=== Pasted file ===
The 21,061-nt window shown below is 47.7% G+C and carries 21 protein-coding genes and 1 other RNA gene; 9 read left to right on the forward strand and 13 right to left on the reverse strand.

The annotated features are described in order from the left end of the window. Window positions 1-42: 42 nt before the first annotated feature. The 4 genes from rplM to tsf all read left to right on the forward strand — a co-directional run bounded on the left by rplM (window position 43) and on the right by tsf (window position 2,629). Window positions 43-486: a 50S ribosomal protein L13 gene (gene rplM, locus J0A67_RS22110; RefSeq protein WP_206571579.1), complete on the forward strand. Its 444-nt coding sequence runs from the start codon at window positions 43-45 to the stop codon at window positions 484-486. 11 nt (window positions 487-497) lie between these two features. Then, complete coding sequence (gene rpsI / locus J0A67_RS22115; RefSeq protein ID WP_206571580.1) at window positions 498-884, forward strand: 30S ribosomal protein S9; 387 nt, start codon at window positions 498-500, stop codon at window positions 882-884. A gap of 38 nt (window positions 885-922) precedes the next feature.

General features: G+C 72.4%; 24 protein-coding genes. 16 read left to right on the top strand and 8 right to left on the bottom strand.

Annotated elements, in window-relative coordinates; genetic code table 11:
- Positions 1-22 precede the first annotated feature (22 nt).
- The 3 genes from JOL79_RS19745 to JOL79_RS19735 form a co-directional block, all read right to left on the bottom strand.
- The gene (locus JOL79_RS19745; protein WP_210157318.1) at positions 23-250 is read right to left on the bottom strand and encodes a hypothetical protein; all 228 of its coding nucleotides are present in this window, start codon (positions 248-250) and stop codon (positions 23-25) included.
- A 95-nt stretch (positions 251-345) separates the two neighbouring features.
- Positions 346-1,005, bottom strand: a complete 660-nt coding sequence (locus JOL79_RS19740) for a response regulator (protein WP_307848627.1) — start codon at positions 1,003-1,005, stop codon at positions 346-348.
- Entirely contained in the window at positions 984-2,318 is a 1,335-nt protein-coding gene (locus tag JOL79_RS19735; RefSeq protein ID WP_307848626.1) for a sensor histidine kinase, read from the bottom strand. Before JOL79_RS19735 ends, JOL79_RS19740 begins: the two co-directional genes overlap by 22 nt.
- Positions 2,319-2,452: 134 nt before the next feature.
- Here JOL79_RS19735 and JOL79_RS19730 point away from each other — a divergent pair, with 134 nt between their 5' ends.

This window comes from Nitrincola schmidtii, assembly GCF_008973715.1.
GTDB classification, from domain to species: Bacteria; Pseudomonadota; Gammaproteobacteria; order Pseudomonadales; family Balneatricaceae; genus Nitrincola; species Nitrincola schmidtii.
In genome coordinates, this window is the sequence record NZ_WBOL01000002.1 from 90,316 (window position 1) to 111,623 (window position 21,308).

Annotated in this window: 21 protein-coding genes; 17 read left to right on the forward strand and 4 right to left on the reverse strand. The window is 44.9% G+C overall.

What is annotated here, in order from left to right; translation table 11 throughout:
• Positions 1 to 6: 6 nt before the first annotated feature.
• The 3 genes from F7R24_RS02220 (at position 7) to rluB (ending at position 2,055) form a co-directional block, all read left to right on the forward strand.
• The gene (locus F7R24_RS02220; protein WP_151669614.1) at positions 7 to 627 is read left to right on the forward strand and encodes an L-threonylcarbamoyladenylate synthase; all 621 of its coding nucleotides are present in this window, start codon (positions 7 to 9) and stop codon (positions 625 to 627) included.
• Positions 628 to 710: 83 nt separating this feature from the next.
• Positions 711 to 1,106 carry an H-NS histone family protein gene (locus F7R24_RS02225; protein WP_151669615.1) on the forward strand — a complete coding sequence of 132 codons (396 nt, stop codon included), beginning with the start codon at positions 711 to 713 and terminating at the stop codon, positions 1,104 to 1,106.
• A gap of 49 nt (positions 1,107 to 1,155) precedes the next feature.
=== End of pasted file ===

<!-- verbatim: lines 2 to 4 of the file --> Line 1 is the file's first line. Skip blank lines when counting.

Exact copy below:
The annotated features are described in order from the left end of the window. Window positions 1-42: 42 nt before the first annotated feature. The 4 genes from rplM to tsf all read left to right on the forward strand — a co-directional run bounded on the left by rplM (window position 43) and on the right by tsf (window position 2,629). Window positions 43-486: a 50S ribosomal protein L13 gene (gene rplM, locus J0A67_RS22110; RefSeq protein WP_206571579.1), complete on the forward strand. Its 444-nt coding sequence runs from the start codon at window positions 43-45 to the stop codon at window positions 484-486. 11 nt (window positions 487-497) lie between these two features. Then, complete coding sequence (gene rpsI / locus J0A67_RS22115; RefSeq protein ID WP_206571580.1) at window positions 498-884, forward strand: 30S ribosomal protein S9; 387 nt, start codon at window positions 498-500, stop codon at window positions 882-884. A gap of 38 nt (window positions 885-922) precedes the next feature.

General features: G+C 72.4%; 24 protein-coding genes. 16 read left to right on the top strand and 8 right to left on the bottom strand.

Annotated elements, in window-relative coordinates; genetic code table 11: